Scientists have reportedly found the first evidence of a biological link between the Zika virus sweeping Latin America and microcephaly, a condition defined by unusually small heads that can result in developmental problems.

Laboratory tests found that the virus targeted key cells involved in brain development and then destroyed or disabled them, researchers at US-based Johns Hopkins' Institute for Cell Engineering said.

The findings are the first potential evidence of a link between the mosquito-borne virus and microcephaly, which until now had been circumstantial, said Guo-li Ming, a professor of neurology at Johns Hopkins' Institute and a co-leader of the research.

The researchers used lab-grown human stem cells in an experiment conducted in less than a month that they hope will aid in creating drugs to protect the cells or ease existing infections of the virus.

In a statement, the scientists said the virus "selectively infects cells that form the brain's cortex, or outer layer, making them more likely to die and less likely to divide normally and make new brain cells".

Meanwhile, the World Health Organisation's Emergency Committee will meet next week to review "evolving information" and its recommendations on travel and trade in what is thought to be high season for transmission of the mosquito-borne virus in the southern hemisphere, it said.             

Dr Bruce Aylward, WHO Executive Director for Outbreaks and Health Emergencies, said that recently published studies in the Lancet on microcephaly and by the US Centres for Disease Control (CDC) on Guillain-Barre had strengthened the case that the Zika virus is responsible.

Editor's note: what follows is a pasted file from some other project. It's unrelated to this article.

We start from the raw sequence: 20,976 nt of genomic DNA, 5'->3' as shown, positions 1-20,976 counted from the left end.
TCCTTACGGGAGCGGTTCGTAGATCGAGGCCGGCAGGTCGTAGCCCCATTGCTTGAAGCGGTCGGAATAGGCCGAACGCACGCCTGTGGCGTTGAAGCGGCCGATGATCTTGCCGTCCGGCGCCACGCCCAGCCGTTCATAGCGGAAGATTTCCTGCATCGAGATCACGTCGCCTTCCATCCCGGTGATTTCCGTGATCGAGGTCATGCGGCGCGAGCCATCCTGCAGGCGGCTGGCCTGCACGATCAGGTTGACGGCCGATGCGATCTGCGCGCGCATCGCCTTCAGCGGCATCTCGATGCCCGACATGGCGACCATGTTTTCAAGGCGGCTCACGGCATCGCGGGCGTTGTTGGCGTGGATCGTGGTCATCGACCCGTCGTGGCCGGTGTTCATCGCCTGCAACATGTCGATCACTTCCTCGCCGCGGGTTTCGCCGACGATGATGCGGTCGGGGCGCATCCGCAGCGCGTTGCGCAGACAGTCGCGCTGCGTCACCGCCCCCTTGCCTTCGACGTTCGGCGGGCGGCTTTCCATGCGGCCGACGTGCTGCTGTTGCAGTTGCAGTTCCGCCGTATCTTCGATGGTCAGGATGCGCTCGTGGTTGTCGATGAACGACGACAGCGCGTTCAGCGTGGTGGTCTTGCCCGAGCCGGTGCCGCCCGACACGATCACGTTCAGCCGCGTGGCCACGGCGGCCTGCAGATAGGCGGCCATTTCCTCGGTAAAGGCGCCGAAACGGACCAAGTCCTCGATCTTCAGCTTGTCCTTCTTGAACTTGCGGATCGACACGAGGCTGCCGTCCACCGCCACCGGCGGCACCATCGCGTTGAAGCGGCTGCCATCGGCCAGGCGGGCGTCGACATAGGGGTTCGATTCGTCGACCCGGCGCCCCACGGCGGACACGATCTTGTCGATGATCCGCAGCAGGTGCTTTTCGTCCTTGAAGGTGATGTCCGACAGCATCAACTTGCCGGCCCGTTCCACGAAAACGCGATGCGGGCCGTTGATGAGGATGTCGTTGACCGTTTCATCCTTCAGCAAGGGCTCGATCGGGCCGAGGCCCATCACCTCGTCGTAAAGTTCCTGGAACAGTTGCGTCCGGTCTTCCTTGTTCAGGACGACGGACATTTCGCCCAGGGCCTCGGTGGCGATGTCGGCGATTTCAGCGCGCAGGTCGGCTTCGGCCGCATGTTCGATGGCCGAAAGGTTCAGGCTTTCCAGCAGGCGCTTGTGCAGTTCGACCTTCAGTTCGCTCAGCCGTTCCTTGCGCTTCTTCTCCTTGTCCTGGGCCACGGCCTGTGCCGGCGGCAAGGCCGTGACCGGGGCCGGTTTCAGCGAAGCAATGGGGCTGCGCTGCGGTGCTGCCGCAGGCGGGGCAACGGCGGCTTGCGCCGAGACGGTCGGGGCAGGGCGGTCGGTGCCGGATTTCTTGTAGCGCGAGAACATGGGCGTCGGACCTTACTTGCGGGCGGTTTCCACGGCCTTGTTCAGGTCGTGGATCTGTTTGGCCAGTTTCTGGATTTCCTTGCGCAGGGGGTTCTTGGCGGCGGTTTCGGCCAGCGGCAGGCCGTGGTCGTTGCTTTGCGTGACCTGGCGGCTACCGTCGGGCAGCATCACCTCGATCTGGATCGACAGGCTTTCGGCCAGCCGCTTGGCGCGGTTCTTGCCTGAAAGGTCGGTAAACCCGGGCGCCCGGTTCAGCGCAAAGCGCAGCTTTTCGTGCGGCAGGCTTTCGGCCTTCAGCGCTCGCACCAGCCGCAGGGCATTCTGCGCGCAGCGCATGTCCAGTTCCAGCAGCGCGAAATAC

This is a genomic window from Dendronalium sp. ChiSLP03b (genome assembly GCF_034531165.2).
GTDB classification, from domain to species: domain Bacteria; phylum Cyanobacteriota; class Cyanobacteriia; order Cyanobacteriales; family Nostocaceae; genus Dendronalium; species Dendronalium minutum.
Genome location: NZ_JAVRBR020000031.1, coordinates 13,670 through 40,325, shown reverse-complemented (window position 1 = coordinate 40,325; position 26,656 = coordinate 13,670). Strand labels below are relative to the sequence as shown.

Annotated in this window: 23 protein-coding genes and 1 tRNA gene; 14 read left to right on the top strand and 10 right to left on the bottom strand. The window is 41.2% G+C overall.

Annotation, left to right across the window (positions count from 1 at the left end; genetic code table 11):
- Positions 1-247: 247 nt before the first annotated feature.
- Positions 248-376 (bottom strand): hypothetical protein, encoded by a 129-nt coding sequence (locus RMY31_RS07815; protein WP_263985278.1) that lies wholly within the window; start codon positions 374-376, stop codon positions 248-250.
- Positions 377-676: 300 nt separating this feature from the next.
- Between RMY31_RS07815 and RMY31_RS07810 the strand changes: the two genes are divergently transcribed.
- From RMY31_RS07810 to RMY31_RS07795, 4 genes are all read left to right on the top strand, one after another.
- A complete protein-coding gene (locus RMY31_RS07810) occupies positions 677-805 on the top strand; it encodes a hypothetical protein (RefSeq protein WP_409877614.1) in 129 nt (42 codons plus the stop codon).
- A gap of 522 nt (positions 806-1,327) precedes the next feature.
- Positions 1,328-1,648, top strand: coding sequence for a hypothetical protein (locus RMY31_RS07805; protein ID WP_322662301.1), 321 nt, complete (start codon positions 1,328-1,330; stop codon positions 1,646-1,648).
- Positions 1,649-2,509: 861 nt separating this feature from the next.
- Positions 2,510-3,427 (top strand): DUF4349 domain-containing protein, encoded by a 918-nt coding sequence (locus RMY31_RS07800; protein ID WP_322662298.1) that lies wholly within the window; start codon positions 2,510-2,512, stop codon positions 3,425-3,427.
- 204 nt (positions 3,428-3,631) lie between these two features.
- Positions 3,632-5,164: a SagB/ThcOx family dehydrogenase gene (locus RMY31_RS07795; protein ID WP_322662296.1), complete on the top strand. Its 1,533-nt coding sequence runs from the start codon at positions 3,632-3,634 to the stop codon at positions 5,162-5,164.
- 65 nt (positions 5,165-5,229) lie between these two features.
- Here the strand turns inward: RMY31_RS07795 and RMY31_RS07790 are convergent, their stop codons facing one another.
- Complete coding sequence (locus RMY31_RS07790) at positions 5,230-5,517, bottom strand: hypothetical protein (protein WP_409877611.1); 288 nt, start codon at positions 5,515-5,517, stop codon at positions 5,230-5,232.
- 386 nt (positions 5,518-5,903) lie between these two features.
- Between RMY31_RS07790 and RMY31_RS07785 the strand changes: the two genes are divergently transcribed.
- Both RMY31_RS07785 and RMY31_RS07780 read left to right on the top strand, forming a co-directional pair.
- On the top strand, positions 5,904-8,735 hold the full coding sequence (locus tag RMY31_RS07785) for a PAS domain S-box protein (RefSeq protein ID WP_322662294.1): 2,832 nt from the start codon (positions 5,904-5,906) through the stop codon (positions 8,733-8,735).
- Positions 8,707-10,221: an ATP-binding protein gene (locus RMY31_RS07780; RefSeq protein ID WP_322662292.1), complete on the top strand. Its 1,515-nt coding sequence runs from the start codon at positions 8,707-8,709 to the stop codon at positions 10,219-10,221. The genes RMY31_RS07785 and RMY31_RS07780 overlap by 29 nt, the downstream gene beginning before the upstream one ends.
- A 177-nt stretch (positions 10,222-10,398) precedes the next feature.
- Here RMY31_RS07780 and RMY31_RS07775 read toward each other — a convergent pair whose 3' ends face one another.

"Since the public health emergency of international concern was declared (by WHO) back in February, the evidence that there may be a causal relationship has continued to accumulate," Dr Aylward said.       

French scientists, in a retrospective study of a Zika outbreak in French Polynesia in 2013-2014, said last week they had proved a link between Zika and Guillain-Barre (a nervous system disorder), suggesting countries hit by the Zika epidemic will see a rise in cases of the serious neurological condition.         

Brazil said it has confirmed more than 640 cases of microcephaly, and considers most of them to be related to Zika infections in the mothers.

Brazil is investigating more than 4,200 additional suspected cases of microcephaly.

"We're now in the high season for dengue virus transmission in the southern hemisphere, that started a month or so ago. We believe because it's the same vector, that this would be the high season obviously for Zika transmission as well," Dr Aylward said.